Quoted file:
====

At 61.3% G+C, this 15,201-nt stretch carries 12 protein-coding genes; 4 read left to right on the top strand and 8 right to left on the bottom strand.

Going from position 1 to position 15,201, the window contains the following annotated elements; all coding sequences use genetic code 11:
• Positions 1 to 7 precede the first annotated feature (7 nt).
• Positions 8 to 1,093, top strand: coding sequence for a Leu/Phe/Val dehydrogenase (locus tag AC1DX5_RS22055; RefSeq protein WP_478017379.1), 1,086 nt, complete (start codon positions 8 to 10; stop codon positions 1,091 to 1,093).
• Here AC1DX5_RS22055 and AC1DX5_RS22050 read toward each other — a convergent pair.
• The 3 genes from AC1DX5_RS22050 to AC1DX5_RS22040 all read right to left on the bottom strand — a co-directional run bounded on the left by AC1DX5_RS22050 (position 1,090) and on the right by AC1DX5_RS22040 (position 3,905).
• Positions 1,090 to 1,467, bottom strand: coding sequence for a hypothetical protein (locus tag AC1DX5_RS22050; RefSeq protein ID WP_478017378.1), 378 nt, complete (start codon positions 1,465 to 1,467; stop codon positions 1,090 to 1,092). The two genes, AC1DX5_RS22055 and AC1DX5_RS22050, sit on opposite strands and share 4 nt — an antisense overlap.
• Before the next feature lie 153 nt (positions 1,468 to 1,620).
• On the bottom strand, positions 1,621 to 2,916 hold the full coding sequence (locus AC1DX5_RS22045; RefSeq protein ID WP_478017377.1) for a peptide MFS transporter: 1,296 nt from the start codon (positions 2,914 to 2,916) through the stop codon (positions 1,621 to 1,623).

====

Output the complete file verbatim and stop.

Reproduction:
At 61.3% G+C, this 15,201-nt stretch carries 12 protein-coding genes; 4 read left to right on the top strand and 8 right to left on the bottom strand.

Going from position 1 to position 15,201, the window contains the following annotated elements; all coding sequences use genetic code 11:
• Positions 1 to 7 precede the first annotated feature (7 nt).
• Positions 8 to 1,093, top strand: coding sequence for a Leu/Phe/Val dehydrogenase (locus tag AC1DX5_RS22055; RefSeq protein WP_478017379.1), 1,086 nt, complete (start codon positions 8 to 10; stop codon positions 1,091 to 1,093).
• Here AC1DX5_RS22055 and AC1DX5_RS22050 read toward each other — a convergent pair.
• The 3 genes from AC1DX5_RS22050 to AC1DX5_RS22040 all read right to left on the bottom strand — a co-directional run bounded on the left by AC1DX5_RS22050 (position 1,090) and on the right by AC1DX5_RS22040 (position 3,905).
• Positions 1,090 to 1,467, bottom strand: coding sequence for a hypothetical protein (locus tag AC1DX5_RS22050; RefSeq protein ID WP_478017378.1), 378 nt, complete (start codon positions 1,465 to 1,467; stop codon positions 1,090 to 1,092). The two genes, AC1DX5_RS22055 and AC1DX5_RS22050, sit on opposite strands and share 4 nt — an antisense overlap.
• Before the next feature lie 153 nt (positions 1,468 to 1,620).
• On the bottom strand, positions 1,621 to 2,916 hold the full coding sequence (locus AC1DX5_RS22045; RefSeq protein ID WP_478017377.1) for a peptide MFS transporter: 1,296 nt from the start codon (positions 2,914 to 2,916) through the stop codon (positions 1,621 to 1,623).